Editorials

Editorial: Will redesigning Kansas schools prepare students for life?

Kansas school districts are being held to a new standard. How well do districts prepare students for their careers is the crucial question being measured by looking at where students go during the two years after graduating from high school.
Kansas school districts are being held to a new standard. How well do districts prepare students for their careers is the crucial question being measured by looking at where students go during the two years after graduating from high school. File photo

By 2020, nearly three-quarters of all jobs in Kansas will require training or classwork beyond a high school diploma.

So why are we still measuring school success rates by how well students perform on standardized tests? Or by whether they simply graduate from high school?

Kansas education officials asked those questions of parents and business leaders and came up with some answers.

The result was announced Tuesday. Two schools in Olathe are among 14 statewide that will be part of a new initiative, the Kansans Can School Redesign project.

It’s an ambitious effort. No new funding is involved. But education officials are aiming to eventually reimagine schools across the state.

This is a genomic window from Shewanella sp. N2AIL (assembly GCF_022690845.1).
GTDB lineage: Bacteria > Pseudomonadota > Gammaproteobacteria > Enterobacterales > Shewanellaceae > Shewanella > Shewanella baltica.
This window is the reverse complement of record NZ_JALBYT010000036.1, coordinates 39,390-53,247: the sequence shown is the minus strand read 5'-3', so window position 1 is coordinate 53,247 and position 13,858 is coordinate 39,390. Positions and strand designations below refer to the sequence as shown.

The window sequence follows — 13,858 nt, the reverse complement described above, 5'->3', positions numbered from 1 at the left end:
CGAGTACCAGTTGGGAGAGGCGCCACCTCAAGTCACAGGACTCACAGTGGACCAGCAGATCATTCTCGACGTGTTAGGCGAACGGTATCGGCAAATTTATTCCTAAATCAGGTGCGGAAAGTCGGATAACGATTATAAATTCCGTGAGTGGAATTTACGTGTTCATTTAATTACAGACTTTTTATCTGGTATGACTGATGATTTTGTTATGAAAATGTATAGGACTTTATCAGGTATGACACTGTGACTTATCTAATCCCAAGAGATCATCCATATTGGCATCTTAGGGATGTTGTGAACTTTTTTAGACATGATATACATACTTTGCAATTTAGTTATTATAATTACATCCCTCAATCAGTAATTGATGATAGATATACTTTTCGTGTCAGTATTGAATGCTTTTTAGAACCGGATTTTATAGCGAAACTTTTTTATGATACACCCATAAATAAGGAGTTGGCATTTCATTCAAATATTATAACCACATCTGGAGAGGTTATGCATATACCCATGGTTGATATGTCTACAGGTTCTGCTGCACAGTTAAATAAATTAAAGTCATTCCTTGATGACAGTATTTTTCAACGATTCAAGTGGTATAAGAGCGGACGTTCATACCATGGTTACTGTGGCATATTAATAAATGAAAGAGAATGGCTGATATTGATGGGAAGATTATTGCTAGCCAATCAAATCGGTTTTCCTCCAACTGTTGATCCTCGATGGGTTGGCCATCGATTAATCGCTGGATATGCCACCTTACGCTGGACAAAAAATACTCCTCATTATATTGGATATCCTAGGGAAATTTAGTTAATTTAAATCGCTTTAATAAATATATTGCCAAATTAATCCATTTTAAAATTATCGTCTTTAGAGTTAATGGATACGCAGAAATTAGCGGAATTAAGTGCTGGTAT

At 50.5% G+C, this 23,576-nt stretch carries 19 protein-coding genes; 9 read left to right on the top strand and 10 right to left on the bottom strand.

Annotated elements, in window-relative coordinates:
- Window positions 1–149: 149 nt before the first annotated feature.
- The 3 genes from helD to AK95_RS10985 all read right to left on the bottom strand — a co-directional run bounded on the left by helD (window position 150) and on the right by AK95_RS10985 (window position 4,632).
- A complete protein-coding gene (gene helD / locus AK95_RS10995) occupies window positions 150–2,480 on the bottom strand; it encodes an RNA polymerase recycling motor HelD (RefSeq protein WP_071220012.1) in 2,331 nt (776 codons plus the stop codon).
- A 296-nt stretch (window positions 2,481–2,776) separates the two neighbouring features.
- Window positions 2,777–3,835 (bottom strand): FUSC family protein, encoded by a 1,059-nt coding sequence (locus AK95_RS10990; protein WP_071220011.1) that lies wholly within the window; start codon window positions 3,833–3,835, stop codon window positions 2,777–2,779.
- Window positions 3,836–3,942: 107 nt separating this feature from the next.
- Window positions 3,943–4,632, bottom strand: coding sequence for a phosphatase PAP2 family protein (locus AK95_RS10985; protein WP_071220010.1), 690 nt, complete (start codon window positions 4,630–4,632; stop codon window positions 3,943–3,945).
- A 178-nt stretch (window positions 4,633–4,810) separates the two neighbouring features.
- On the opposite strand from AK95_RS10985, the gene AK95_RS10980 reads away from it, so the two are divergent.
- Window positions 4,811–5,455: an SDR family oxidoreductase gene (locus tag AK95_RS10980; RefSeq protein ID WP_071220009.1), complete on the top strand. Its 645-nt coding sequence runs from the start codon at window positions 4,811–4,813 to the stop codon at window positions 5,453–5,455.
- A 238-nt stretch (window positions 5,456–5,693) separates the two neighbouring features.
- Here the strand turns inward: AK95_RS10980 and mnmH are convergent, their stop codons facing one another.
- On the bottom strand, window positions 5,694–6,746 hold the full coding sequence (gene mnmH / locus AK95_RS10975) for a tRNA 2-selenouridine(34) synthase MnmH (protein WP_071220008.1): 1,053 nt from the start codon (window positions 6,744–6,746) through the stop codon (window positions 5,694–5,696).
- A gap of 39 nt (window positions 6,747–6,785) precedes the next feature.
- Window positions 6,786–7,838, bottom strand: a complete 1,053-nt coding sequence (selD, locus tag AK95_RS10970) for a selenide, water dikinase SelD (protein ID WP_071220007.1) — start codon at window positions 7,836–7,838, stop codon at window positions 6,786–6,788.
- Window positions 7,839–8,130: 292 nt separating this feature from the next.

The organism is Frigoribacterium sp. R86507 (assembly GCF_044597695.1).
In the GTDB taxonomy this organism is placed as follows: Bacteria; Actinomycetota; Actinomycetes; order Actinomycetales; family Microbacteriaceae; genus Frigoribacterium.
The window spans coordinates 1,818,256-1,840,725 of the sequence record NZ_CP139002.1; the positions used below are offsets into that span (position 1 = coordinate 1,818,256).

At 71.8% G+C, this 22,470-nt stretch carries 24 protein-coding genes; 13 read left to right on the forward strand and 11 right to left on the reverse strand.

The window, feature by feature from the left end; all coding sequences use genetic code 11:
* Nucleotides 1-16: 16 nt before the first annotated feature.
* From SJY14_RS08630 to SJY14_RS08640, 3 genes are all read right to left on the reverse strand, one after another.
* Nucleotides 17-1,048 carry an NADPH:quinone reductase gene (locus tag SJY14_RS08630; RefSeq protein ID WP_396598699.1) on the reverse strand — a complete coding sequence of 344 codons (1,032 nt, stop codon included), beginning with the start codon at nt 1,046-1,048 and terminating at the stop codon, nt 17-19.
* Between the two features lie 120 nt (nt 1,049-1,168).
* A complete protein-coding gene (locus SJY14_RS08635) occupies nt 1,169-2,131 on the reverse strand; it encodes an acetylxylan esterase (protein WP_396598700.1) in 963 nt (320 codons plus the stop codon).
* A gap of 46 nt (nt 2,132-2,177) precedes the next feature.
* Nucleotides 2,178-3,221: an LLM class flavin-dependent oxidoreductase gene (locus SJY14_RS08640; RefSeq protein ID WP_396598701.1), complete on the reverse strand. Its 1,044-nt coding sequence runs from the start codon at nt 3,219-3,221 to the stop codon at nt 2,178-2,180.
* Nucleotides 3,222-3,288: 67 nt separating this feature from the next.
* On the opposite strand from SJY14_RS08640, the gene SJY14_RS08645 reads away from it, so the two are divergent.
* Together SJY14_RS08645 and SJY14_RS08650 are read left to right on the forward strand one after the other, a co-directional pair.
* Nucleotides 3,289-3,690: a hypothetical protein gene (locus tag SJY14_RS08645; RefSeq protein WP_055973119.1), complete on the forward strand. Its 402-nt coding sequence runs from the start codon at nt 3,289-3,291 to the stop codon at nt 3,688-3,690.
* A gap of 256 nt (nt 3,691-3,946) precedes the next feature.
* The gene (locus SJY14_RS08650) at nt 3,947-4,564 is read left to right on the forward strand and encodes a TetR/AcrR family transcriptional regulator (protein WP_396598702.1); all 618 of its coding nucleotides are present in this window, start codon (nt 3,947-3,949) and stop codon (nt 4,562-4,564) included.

The vision calls for an individual plan of study for all middle and high school students. The tailor-made road maps would help students align career interests with coursework and plan for two years beyond high school graduation. That could entail working, joining the military, completing a certification program or attending a two- or four-year college.

The redesign project addresses realities in the workforce. In 2020, 35 percent of new jobs in Kansas will require an associate’s degree. These are considered “middle skilled” jobs, requiring more than a high school diploma but not a four-year degree. Already, many such jobs in Kansas go unfilled.

Wisely, the state Department of Education has worked to mitigate potential opposition to the first phase of the initiative. Districts that applied to be demonstration sites had to show support from their school board, local union and 80 percent of the faculty. The buy-in had to be upfront and documented.

This isn’t an abandonment of traditional markers of school success. Districts will also be measured by their students’ kindergarten readiness, graduation rates, and social and emotional growth as it relates to skills such as teamwork, perseverance and critical thinking.

In July, the Kansas Department of Education released the backbone of this project online. It compiled data on districts and added a new marker: where students are two years after high school.

That benchmark represents a new level of accountability for districts. Kansas Commissioner of Education Randy Watson said the data landed with a thud in April when superintendents were confronted with the reality that many of their students were not faring well two years after graduation.

Now, clear benchmarks must be set to assess whether the redesign project is moving Kansas schools in the right direction. And education officials should continue to ask Kansas schools: How well did kindergarten through 12th grade really prepare students for life?

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